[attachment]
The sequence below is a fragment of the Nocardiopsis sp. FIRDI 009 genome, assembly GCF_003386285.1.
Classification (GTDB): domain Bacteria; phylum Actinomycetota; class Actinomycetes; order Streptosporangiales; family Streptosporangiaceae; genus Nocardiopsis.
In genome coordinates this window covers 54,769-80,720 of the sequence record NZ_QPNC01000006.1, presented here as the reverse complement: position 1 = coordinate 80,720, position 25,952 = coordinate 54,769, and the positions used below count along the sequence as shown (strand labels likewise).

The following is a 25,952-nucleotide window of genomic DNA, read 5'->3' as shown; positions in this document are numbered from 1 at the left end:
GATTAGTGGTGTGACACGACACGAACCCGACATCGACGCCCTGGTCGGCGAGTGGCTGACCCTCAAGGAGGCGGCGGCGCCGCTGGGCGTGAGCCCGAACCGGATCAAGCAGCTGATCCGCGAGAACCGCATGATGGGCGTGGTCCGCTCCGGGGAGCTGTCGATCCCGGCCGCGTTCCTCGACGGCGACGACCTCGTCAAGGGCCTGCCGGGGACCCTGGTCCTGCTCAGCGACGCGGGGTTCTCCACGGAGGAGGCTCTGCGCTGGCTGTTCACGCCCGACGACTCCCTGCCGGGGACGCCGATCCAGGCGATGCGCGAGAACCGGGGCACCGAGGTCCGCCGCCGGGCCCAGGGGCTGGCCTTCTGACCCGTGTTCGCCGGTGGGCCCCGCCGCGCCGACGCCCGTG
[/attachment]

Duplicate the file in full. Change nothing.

The sequence below is a fragment of the Nocardiopsis sp. FIRDI 009 genome, assembly GCF_003386285.1.
Classification (GTDB): domain Bacteria; phylum Actinomycetota; class Actinomycetes; order Streptosporangiales; family Streptosporangiaceae; genus Nocardiopsis.
In genome coordinates this window covers 54,769-80,720 of the sequence record NZ_QPNC01000006.1, presented here as the reverse complement: position 1 = coordinate 80,720, position 25,952 = coordinate 54,769, and the positions used below count along the sequence as shown (strand labels likewise).

The following is a 25,952-nucleotide window of genomic DNA, read 5'->3' as shown; positions in this document are numbered from 1 at the left end:
GATTAGTGGTGTGACACGACACGAACCCGACATCGACGCCCTGGTCGGCGAGTGGCTGACCCTCAAGGAGGCGGCGGCGCCGCTGGGCGTGAGCCCGAACCGGATCAAGCAGCTGATCCGCGAGAACCGCATGATGGGCGTGGTCCGCTCCGGGGAGCTGTCGATCCCGGCCGCGTTCCTCGACGGCGACGACCTCGTCAAGGGCCTGCCGGGGACCCTGGTCCTGCTCAGCGACGCGGGGTTCTCCACGGAGGAGGCTCTGCGCTGGCTGTTCACGCCCGACGACTCCCTGCCGGGGACGCCGATCCAGGCGATGCGCGAGAACCGGGGCACCGAGGTCCGCCGCCGGGCCCAGGGGCTGGCCTTCTGACCCGTGTTCGCCGGTGGGCCCCGCCGCGCCGACGCCCGTG